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Talking about satellites

Module by: Siyavula Uploaders. E-mail the author

NATURAL SCIENCES

Grade 4

PLANET EARTH AND THE UNIVERSE

Module 38

TALKING ABOUT SATELLITES

Activity:

To talk about satellites

[LO 1.3, 3.1]

Objects that travel along a route or path in outer space are in an orbit.

Rockets or space shuttles propel satellites into space to where they are placed in an orbit where they have to keep travelling at the correct speed. When they travel too fast, they will veer off into outer space. If they are too slow, they will fall to the earth. People on earth use computers to control the speed of the satellites.

The use of satellites

Hold a group discussion about the uses of satellites and see how many your group can name. Give feedback to the class and write down the best ideas in the space below.

Figure 1
Figure 1 (graphics1.png)

Where do satellites come from?

The following sentences have become mixed up. See if you can place them in the correct order by arranging the correct numbers in the blocks below.

1. In 1957 the Russians sent the first man-made satellite into space. Its name was Sputnik 1. Try to find more information on Sputnik 1.

2. Isaac Newton believed that people were able to make satellites that could orbit the Earth in the same way as the moon. But he needed something to get the satellite into space.

3. In 1961, Yuri Gagarin was the first person to be sent into space. After this, satellites were sent into space on a regular basis.

4. In 1929, Robert Goddard, an American, built a rocket that did not go very high, but this started the development of the technology that was needed.

5. In 1957 the Americans also tried to launch a satellite, the Vanguard, but it exploded on the launching pad!

6. In 1957 a dog called Laika was sent into space in Sputnik 2, and this showed that living creatures could travel in space.

Something interesting: Make your own action picture book.

  • Draw 32 blocks of the same size on a clean sheet of paper. Your teacher will show you pictures of a spacecraft being launched as an example. You can draw this or choose your own theme for your picture book.
  • Now draw a picture in each block showing the spacecraft taking off. Each block must show the craft a little further away from the launching pad and moving up into space. When the pages are bound together, you can let them flip and it will seem as if the spacecraft is lifting off.
  • When all your pictures are complete, cut them out neatly. Make two holes on the one side and place them in the correct order – 1 to 32 with number 1 at the bottom. Thread string through the holes to bind them. You could strengthen it with Sellotape.
  • Now hold your book by the side that is bound and flick through the pages from the back to the front with your other hand. Your picture should move. This should be great fun!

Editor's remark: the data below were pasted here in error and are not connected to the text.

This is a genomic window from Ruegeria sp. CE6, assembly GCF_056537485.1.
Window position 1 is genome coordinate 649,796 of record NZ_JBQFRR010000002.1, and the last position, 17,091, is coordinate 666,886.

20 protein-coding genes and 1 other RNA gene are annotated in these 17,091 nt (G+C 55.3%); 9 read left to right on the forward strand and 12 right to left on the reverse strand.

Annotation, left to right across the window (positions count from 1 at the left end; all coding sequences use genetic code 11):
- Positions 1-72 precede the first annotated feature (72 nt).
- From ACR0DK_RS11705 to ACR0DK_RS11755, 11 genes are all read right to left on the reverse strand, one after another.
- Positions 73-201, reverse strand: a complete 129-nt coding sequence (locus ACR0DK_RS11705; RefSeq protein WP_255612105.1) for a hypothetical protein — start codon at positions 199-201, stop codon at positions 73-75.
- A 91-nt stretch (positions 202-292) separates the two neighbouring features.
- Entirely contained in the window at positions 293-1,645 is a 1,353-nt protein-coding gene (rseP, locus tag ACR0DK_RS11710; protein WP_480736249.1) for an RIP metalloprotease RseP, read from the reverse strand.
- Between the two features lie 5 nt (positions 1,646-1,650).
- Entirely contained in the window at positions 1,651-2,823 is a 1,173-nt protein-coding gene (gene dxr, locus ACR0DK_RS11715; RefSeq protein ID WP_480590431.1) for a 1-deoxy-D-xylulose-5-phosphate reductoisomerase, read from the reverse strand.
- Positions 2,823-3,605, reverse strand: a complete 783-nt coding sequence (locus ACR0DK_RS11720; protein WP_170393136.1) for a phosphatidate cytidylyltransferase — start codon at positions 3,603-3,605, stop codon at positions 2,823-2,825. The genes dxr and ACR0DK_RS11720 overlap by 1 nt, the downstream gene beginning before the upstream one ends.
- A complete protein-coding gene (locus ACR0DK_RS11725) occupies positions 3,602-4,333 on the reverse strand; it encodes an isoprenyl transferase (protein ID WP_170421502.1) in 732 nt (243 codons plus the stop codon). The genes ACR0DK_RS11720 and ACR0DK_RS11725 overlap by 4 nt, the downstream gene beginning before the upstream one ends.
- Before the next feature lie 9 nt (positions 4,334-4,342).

Assessment

LEARNING OUTCOME 1: SCIENTIFIC INVESTIGATIONSThe learner will be able to act confidently on curiosity about natural phenomena, and to investigate relationships and solve problems in scientific, technological and environmental contexts.

Assessment Standard

We know this when the learner

1.3 evaluates data and provides feedback on observations.

LEARNING OUTCOME 3: SCIENCE, SOCIETY AND THE ENVIRONMENTThe learner will be able to demonstrate an understanding of the interrelationships between science and technology, society and the environment.

Assessment Standard

We know this when the learner

3.1 understands science and technology in the context of history and personal knowledge.

Memorandum

SATELLITES

  • The usefulness of satellites
  • Have a group discussion on the usefulness of satellites and see how many your group can name. Give feedback to the class and write down the best ones. These are good examples:
  • We can communicate with people all over the world by means of telephone, faxes, Internet, e-mail, etc.
  • We can take pictures of space
  • By means of photos we can gain information about what is happening in space and on other planets
  • We can look at earth from space
  • We can predict the weather accurately
  • We can listen to the radio
  • We can watch direct sport broadcasts, even if they happen in other countries

Where and how did satellites originate?

The following sentences have been shuffled. See if you can put them in the right order by placing the numbers correctly in the blocks.

1. Isaac Newton believed it was possible to make a satellite and send it into space to orbit earth, just like the moon. But he needed something to get the satellite into space!

2. An American, Robert Goddard, built a rocket in 1926. It did not go very high, but at least it was the beginning of the technology.

3. In 1957 the Russians sent the first man-made satellite into space. It was called Sputnik 1. See if you can find more information on Sputnik 1.

4. In 1957 a dog called Laika was sent to space in Sputnik 2, to prove that living beings can travel in spacecraft.

5. In 1957 America also tried to launch a satellite, but the Vanguard exploded on the launch pad!

6. In 1961 the first human, Yuri Gagarin, was sent into space. After this, satellites were launched regularly.

  • Something interesting: Make your own action picture booklet.
  • Show enough pictures and books so that learners can get a good idea of satellites.
  • Attached is an example you can show the class. Let them make their own creative booklets.

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